Reviewed August 2017
What is Lassa fever?
Lassa fever is caused by a virus that normally occurs in West Africa (including Guinea, Liberia, Sierra Leone, etc.). There has only been one reported case of Lassa fever in Canada, in 1989. Lassa fever has never been reported in Toronto. Approximately 80% of people infected with the virus experience only mild symptoms or have no symptoms at all. The remaining 20% can have more severe illness and some individuals may die from their infection.
How do people get Lassa fever?
Lassa fever can spread from person-to-person through any bodily fluid, including blood and saliva, once a person becomes symptomatic. The virus cannot be spread through casual contact (including skin-to-skin contact) without exchange of bodily fluids.
What are the symptoms of Lassa fever?
Many different symptoms are associated with Lassa fever, making the diagnosis difficult. Signs and symptoms usually begin one to three weeks after infection with the virus, and include: fever (38oC (101oF), chest pain, sore throat, back pain, cough, stomach pain, vomiting, diarrhea, swollen and red eyes (conjunctivitis), facial swelling, kidney problems (protein in the urine) and bleeding from the mouth and gastrointestinal tract. Neurological effects include hearing loss, tremors, and swelling/infection of the brain (encephalitis).
How serious is Lassa fever? What are the complications?
Lassa fever can be very serious and have severe complications. About 1% of people who become infected with the Lassa fever virus will die. This increases to approximately one in five patients hospitalized with the illness. Pregnant women, particularly those in their third trimester, are at increased risk of death. Miscarriage is common in pregnant women who become infected with Lassa fever.
Hearing loss is the most common complication of Lassa fever. Some degree of deafness, in many cases permanent, occurs in up to one-third of cases. It does not appear that the severity of illness increases the risk of complications; deafness may develop in mild as well as in severe cases.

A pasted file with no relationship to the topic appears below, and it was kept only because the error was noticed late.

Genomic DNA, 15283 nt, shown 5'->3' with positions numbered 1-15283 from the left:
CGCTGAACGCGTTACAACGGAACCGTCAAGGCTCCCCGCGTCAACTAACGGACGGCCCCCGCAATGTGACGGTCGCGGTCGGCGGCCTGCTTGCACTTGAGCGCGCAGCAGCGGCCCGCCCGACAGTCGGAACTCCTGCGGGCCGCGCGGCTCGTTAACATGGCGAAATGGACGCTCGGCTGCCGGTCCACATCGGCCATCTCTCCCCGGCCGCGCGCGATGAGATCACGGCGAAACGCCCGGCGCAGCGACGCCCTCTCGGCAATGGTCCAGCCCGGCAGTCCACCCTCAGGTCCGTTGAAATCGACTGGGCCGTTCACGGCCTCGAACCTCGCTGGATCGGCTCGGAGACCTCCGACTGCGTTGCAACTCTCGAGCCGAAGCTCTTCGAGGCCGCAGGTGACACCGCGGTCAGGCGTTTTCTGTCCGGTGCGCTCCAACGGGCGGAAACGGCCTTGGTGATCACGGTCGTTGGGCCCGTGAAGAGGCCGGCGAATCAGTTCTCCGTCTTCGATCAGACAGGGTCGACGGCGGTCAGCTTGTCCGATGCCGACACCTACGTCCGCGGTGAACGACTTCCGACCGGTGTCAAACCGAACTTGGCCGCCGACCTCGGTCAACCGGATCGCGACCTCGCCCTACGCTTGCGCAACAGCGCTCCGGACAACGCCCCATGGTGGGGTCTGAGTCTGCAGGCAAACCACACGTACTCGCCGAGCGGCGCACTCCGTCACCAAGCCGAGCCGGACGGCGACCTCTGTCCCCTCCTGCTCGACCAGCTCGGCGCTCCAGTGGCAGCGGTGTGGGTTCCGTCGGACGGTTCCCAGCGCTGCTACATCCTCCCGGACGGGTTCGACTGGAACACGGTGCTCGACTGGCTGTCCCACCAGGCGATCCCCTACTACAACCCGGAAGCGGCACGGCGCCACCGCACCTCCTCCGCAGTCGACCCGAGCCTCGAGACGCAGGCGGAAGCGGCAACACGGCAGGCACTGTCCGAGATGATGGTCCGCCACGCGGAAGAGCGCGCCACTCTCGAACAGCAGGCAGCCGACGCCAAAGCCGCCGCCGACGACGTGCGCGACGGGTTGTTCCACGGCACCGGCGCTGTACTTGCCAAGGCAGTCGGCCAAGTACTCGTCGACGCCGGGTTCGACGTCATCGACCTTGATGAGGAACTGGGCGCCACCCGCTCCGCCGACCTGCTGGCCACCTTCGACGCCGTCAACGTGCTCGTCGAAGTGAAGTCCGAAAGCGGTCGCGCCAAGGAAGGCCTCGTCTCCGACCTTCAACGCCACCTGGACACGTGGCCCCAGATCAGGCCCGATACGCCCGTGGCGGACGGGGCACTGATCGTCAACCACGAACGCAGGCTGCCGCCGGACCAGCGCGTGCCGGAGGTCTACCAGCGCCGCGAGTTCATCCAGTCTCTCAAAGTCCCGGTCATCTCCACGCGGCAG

How is Lassa fever treated?
Ribavirin, an antiviral drug, has been used successfully in individuals with Lassa fever. It has been shown to be most effective when given early in the course of the illness. Patients should also receive supportive care in a hospital as needed.
How can Lassa fever be prevented?
Ill individuals should be kept in isolation in hospital and precautions instituted until they are well. As few staff as possible should attend to patients with Lassa fever, and these staff should wear protective clothing including masks, gloves, gowns, and goggles.
Is there any preventive treatment if I am in contact with a person with Lassa fever?
Yes. Ribavirin, a medication that prevents the development of symptoms of Lassa fever, can be given to people who have been exposed to the illness through close contact with the mucous membranes of an infected person, such as through kissing or sexual intercourse, or through a needle stick or other penetrating injury involving contact with the infected person's secretions, excretions, blood, tissues, or other bodily fluids.
How should the environment around a person with Lassa fever be cleaned and disinfected?
Thorough cleaning and disinfecting the physical environment (room, bed, washroom) of a person confirmed to have Lassa fever is recommended. After cleaning all surfaces, the area should be disinfected with a solution of water and sodium hypochlorite (5% household bleach). To obtain the required concentration, mix 5 ml bleach with 2½ litres water OR 1 tsp bleach with 10 cups water. Leave the disinfectant in place on the surface for at least 10 minute before rinsing. Other products that may be used for low-level disinfecting include quaternary ammonium based products, phenolic chlorine- based products and iodophor formulations.
Lassa fever is reportable in Ontario. If you suspect you have Lassa fever please call Toronto Public Health at 416 338-7600.
Adapted from the CDC - Special Pathogens Branch Lassa Fever Fact Sheet December 2004